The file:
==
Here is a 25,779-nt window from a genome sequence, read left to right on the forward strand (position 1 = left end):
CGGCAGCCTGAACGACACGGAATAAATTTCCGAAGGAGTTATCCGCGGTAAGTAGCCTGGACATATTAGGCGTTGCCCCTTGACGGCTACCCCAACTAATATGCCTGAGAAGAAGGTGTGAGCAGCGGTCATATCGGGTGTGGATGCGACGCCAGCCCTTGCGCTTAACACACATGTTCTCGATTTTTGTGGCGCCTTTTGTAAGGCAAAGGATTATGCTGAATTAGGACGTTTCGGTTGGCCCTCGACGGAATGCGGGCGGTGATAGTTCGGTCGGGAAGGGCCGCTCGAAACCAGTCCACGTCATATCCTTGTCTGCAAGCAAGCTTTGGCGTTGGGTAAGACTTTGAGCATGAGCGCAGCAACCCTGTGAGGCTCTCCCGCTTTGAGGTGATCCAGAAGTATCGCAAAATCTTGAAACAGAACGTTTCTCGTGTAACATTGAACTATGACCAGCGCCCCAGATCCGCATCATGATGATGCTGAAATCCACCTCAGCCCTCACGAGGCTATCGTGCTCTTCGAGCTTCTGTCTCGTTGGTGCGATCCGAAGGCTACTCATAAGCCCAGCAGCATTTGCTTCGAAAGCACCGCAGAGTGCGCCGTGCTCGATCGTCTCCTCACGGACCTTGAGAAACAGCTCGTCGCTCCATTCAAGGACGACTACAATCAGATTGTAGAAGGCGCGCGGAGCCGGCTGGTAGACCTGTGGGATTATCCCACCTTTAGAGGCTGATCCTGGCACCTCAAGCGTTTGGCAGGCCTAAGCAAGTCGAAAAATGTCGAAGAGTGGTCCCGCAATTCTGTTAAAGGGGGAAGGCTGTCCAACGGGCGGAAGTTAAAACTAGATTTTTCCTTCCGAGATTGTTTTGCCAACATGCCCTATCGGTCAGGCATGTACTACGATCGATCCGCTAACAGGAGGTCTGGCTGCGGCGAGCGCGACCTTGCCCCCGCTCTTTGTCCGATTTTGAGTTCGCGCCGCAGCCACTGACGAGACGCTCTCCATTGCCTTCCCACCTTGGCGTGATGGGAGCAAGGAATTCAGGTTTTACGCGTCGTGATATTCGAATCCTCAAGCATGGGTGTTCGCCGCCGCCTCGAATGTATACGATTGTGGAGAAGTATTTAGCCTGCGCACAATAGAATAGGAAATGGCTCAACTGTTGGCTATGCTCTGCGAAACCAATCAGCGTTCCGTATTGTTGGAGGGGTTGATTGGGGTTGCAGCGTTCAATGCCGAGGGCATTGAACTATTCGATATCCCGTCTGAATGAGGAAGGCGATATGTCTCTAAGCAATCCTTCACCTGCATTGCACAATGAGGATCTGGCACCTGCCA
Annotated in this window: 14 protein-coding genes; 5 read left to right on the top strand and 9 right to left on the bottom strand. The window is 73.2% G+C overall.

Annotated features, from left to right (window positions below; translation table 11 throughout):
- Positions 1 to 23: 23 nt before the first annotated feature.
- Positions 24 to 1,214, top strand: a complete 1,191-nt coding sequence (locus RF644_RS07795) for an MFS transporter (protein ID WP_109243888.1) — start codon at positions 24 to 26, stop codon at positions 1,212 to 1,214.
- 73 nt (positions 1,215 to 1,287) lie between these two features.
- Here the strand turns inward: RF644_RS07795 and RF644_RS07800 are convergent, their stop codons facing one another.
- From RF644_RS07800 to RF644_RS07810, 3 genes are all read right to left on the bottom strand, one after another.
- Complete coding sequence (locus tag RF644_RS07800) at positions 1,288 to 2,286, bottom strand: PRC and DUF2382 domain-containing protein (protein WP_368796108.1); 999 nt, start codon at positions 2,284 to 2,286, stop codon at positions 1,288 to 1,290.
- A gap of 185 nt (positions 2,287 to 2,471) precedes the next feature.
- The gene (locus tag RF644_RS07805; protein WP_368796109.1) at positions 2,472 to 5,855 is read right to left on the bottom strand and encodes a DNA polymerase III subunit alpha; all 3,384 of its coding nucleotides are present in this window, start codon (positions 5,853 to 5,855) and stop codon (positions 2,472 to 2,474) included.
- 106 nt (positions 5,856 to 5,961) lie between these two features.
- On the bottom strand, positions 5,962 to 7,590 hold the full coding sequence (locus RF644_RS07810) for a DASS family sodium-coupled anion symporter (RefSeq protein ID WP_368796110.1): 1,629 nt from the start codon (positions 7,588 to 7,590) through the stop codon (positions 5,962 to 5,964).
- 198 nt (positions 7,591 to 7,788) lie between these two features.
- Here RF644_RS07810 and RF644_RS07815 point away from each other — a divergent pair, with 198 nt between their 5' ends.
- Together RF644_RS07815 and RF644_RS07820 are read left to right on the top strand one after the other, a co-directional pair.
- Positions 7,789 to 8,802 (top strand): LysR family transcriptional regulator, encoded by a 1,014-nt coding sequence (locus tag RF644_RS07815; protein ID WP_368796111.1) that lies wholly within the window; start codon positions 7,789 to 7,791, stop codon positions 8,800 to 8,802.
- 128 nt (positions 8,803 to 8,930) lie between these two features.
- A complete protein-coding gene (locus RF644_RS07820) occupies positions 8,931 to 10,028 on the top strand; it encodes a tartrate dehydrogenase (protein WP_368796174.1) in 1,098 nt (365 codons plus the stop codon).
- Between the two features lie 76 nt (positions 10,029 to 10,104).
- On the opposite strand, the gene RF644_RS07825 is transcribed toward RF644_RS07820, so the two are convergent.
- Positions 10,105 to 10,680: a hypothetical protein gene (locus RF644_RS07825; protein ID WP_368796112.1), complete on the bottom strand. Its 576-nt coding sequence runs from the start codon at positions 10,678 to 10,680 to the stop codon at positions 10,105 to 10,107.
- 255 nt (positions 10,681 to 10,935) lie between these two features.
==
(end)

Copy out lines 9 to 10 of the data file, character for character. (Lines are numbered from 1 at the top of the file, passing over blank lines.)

- From RF644_RS07800 to RF644_RS07810, 3 genes are all read right to left on the bottom strand, one after another.
- Complete coding sequence (locus tag RF644_RS07800) at positions 1,288 to 2,286, bottom strand: PRC and DUF2382 domain-containing protein (protein WP_368796108.1); 999 nt, start codon at positions 2,284 to 2,286, stop codon at positions 1,288 to 1,290.